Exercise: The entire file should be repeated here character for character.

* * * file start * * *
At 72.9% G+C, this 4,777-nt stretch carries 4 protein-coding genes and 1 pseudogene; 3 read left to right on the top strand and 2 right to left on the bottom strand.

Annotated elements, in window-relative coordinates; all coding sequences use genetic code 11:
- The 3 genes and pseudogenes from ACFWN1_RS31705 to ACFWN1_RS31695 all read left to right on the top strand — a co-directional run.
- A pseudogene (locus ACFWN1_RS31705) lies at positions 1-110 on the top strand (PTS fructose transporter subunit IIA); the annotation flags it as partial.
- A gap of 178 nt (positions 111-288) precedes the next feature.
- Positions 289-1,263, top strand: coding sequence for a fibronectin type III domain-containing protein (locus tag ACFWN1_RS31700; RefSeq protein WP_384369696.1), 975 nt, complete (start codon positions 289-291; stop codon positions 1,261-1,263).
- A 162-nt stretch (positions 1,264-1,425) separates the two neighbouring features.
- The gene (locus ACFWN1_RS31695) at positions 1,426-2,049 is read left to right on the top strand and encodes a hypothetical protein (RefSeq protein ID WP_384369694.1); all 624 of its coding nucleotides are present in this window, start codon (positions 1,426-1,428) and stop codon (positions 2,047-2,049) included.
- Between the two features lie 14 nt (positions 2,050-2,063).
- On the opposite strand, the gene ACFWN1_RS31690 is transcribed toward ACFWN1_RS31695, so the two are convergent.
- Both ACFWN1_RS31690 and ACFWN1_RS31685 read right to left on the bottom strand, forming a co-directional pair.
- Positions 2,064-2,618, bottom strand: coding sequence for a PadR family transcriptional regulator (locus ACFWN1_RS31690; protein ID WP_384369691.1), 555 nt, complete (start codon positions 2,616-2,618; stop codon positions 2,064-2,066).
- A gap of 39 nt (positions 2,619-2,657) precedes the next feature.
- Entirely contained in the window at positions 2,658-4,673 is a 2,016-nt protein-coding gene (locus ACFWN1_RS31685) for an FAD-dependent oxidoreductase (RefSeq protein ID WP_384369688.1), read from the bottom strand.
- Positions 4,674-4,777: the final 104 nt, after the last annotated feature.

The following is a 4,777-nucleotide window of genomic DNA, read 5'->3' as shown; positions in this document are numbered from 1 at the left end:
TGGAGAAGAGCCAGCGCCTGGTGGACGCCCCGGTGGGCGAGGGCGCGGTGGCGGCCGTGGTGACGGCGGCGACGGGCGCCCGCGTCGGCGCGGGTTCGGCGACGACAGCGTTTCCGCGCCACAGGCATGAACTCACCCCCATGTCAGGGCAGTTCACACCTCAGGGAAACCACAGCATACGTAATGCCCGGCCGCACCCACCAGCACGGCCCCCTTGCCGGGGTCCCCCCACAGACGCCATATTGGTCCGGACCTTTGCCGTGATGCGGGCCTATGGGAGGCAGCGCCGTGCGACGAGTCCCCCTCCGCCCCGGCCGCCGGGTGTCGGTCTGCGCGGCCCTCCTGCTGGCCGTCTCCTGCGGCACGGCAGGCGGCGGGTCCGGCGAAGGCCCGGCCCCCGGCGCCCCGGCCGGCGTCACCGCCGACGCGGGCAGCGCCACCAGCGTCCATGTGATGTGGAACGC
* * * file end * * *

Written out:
At 72.9% G+C, this 4,777-nt stretch carries 4 protein-coding genes and 1 pseudogene; 3 read left to right on the top strand and 2 right to left on the bottom strand.

Annotated elements, in window-relative coordinates; all coding sequences use genetic code 11:
- The 3 genes and pseudogenes from ACFWN1_RS31705 to ACFWN1_RS31695 all read left to right on the top strand — a co-directional run.
- A pseudogene (locus ACFWN1_RS31705) lies at positions 1-110 on the top strand (PTS fructose transporter subunit IIA); the annotation flags it as partial.
- A gap of 178 nt (positions 111-288) precedes the next feature.
- Positions 289-1,263, top strand: coding sequence for a fibronectin type III domain-containing protein (locus tag ACFWN1_RS31700; RefSeq protein WP_384369696.1), 975 nt, complete (start codon positions 289-291; stop codon positions 1,261-1,263).
- A 162-nt stretch (positions 1,264-1,425) separates the two neighbouring features.
- The gene (locus ACFWN1_RS31695) at positions 1,426-2,049 is read left to right on the top strand and encodes a hypothetical protein (RefSeq protein ID WP_384369694.1); all 624 of its coding nucleotides are present in this window, start codon (positions 1,426-1,428) and stop codon (positions 2,047-2,049) included.
- Between the two features lie 14 nt (positions 2,050-2,063).
- On the opposite strand, the gene ACFWN1_RS31690 is transcribed toward ACFWN1_RS31695, so the two are convergent.
- Both ACFWN1_RS31690 and ACFWN1_RS31685 read right to left on the bottom strand, forming a co-directional pair.
- Positions 2,064-2,618, bottom strand: coding sequence for a PadR family transcriptional regulator (locus ACFWN1_RS31690; protein ID WP_384369691.1), 555 nt, complete (start codon positions 2,616-2,618; stop codon positions 2,064-2,066).
- A gap of 39 nt (positions 2,619-2,657) precedes the next feature.
- Entirely contained in the window at positions 2,658-4,673 is a 2,016-nt protein-coding gene (locus ACFWN1_RS31685) for an FAD-dependent oxidoreductase (RefSeq protein ID WP_384369688.1), read from the bottom strand.
- Positions 4,674-4,777: the final 104 nt, after the last annotated feature.

The following is a 4,777-nucleotide window of genomic DNA, read 5'->3' as shown; positions in this document are numbered from 1 at the left end:
TGGAGAAGAGCCAGCGCCTGGTGGACGCCCCGGTGGGCGAGGGCGCGGTGGCGGCCGTGGTGACGGCGGCGACGGGCGCCCGCGTCGGCGCGGGTTCGGCGACGACAGCGTTTCCGCGCCACAGGCATGAACTCACCCCCATGTCAGGGCAGTTCACACCTCAGGGAAACCACAGCATACGTAATGCCCGGCCGCACCCACCAGCACGGCCCCCTTGCCGGGGTCCCCCCACAGACGCCATATTGGTCCGGACCTTTGCCGTGATGCGGGCCTATGGGAGGCAGCGCCGTGCGACGAGTCCCCCTCCGCCCCGGCCGCCGGGTGTCGGTCTGCGCGGCCCTCCTGCTGGCCGTCTCCTGCGGCACGGCAGGCGGCGGGTCCGGCGAAGGCCCGGCCCCCGGCGCCCCGGCCGGCGTCACCGCCGACGCGGGCAGCGCCACCAGCGTCCATGTGATGTGGAACGC